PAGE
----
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Aberdeen is Scotland's third largest city and is nicknamed the "Granite City" beccause of it's 18th century granite industry and the extensive use of the material in the area. Fishing is another historically important local industry which still thrives today (though many complain that it is failing). However Aberdeen's more recent history is heavily influenced by the discovery of Oil in the North Sea in the 1970's. Since then the oil industry has become the most important industry with Aberdeen now nicknamed the "oil Capital Of Europe".
Aberdeen has three cathederals, St. Mary's Roman Catholic, the Episcopal St. Andrew's and St. Machar's. St. Machar's Cathederal is the oldest and made of granite with a spectacular heraldic ceiling. Aberdeen is also known for it's colleges with an ancient and proud history in education. Marischal College was founded in 1593 and has been continually updated and is now part of the University of Aberdeen and houses the Marischal Museum which is open to the public and free to enter. Another ancient college now part of the university is King's College which was founded in 1495. King's College can be found in Old Aberdeen and it's historic buildings are spectacular and well worth seeing. Newer buildings such as the Elphinstone Hall have been aesthetically designed to blend with the older buildings (the chapel was built around 1500) and the college is the centrepiece of the University of Aberdeen's Old Aberdeen campus (known as the King's [College] campus).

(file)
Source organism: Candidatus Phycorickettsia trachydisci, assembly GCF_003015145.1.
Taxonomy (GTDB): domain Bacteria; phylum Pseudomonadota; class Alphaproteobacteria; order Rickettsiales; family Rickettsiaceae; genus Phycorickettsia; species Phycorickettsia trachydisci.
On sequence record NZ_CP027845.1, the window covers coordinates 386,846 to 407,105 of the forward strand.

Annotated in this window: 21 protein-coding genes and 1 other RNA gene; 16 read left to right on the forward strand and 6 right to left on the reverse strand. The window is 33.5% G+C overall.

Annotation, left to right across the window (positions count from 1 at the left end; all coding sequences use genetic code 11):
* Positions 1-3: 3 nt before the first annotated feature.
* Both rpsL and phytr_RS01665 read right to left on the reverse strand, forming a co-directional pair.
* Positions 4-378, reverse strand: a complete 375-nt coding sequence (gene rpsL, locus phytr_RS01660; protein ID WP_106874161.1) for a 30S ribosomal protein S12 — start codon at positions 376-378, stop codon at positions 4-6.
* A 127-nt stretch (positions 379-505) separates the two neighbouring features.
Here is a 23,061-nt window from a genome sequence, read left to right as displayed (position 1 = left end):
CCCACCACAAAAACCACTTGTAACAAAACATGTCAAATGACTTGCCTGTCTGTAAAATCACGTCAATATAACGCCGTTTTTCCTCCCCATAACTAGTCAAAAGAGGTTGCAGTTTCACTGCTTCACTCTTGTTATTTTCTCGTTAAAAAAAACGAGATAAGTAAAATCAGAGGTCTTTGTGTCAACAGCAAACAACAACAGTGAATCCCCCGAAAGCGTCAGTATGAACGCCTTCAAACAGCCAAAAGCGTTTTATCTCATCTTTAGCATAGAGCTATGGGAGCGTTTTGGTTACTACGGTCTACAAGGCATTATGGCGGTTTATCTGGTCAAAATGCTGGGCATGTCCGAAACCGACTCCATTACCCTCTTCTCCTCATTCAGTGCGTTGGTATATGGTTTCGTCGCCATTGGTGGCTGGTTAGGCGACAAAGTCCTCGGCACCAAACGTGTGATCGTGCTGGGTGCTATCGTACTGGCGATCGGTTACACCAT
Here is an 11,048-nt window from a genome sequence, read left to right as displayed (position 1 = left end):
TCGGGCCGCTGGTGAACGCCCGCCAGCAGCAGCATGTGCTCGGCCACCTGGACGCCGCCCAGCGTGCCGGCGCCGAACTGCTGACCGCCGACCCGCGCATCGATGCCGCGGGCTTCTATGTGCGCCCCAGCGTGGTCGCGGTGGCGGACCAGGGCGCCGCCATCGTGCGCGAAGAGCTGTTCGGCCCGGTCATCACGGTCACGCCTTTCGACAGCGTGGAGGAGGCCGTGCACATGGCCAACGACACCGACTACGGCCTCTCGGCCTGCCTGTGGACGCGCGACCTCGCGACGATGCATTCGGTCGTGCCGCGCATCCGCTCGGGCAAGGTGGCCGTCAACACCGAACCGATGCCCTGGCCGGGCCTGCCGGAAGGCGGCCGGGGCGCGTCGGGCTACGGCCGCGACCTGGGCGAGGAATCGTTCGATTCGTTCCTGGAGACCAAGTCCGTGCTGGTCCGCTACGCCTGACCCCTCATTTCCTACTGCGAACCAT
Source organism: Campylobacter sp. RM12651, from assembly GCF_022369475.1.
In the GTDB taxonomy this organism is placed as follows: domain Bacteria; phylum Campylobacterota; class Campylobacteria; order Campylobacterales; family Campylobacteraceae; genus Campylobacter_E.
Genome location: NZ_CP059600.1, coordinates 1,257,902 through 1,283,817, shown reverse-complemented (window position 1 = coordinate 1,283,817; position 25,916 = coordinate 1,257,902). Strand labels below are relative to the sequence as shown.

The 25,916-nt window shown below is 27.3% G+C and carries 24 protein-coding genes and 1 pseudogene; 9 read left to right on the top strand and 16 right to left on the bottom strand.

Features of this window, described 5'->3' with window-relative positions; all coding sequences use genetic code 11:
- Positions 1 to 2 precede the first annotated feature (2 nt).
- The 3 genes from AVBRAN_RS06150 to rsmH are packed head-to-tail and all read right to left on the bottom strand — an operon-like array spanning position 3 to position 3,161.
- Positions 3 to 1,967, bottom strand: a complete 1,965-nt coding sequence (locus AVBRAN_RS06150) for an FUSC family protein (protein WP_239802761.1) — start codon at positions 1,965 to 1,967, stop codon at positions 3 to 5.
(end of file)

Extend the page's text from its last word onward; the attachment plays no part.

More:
Another nickname of Aberdeen is the "Silver City with the Golden Sands" in reference to the silver of the granite and the contrasting golden sands of Aberdeen's 2 miles (3.2km) of sandy beach which stretch not=rthward from the pier. The beach is backed by a wide promenade and there are plenty of seaside attractions such as amusement parks and leasure centres on Beach Boulevard.
A comprehensive accommodation listing for Aberdeen and the surrounding area.